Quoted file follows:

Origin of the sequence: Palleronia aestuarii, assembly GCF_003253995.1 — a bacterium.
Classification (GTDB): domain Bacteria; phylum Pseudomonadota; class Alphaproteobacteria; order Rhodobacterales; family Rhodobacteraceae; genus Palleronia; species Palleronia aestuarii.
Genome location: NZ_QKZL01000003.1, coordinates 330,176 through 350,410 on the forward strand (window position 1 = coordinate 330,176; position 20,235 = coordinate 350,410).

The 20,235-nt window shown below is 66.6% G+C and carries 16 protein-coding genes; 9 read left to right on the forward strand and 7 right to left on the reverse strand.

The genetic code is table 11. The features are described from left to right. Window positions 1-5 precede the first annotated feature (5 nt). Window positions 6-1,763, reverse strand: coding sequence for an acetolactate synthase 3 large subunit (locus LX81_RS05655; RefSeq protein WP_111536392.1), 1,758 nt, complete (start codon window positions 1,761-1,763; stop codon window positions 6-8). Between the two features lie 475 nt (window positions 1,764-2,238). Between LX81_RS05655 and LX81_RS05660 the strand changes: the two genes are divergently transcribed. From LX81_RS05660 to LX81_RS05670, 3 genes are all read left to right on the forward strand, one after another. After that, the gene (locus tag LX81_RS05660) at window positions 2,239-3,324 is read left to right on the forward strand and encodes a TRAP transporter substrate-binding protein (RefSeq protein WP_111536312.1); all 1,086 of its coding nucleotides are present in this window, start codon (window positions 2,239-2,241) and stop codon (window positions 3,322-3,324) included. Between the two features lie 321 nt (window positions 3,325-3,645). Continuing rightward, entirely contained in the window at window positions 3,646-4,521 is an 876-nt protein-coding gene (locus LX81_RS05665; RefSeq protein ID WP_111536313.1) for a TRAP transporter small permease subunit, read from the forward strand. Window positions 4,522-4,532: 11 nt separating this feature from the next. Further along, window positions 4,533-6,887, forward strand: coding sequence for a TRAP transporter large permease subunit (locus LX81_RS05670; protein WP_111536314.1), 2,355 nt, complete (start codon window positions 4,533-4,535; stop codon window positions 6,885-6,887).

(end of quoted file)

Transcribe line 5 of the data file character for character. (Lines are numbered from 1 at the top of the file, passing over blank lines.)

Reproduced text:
The genetic code is table 11. The features are described from left to right. Window positions 1-5 precede the first annotated feature (5 nt). Window positions 6-1,763, reverse strand: coding sequence for an acetolactate synthase 3 large subunit (locus LX81_RS05655; RefSeq protein WP_111536392.1), 1,758 nt, complete (start codon window positions 1,761-1,763; stop codon window positions 6-8). Between the two features lie 475 nt (window positions 1,764-2,238). Between LX81_RS05655 and LX81_RS05660 the strand changes: the two genes are divergently transcribed. From LX81_RS05660 to LX81_RS05670, 3 genes are all read left to right on the forward strand, one after another. After that, the gene (locus tag LX81_RS05660) at window positions 2,239-3,324 is read left to right on the forward strand and encodes a TRAP transporter substrate-binding protein (RefSeq protein WP_111536312.1); all 1,086 of its coding nucleotides are present in this window, start codon (window positions 2,239-2,241) and stop codon (window positions 3,322-3,324) included. Between the two features lie 321 nt (window positions 3,325-3,645). Continuing rightward, entirely contained in the window at window positions 3,646-4,521 is an 876-nt protein-coding gene (locus LX81_RS05665; RefSeq protein ID WP_111536313.1) for a TRAP transporter small permease subunit, read from the forward strand. Window positions 4,522-4,532: 11 nt separating this feature from the next. Further along, window positions 4,533-6,887, forward strand: coding sequence for a TRAP transporter large permease subunit (locus LX81_RS05670; protein WP_111536314.1), 2,355 nt, complete (start codon window positions 4,533-4,535; stop codon window positions 6,885-6,887).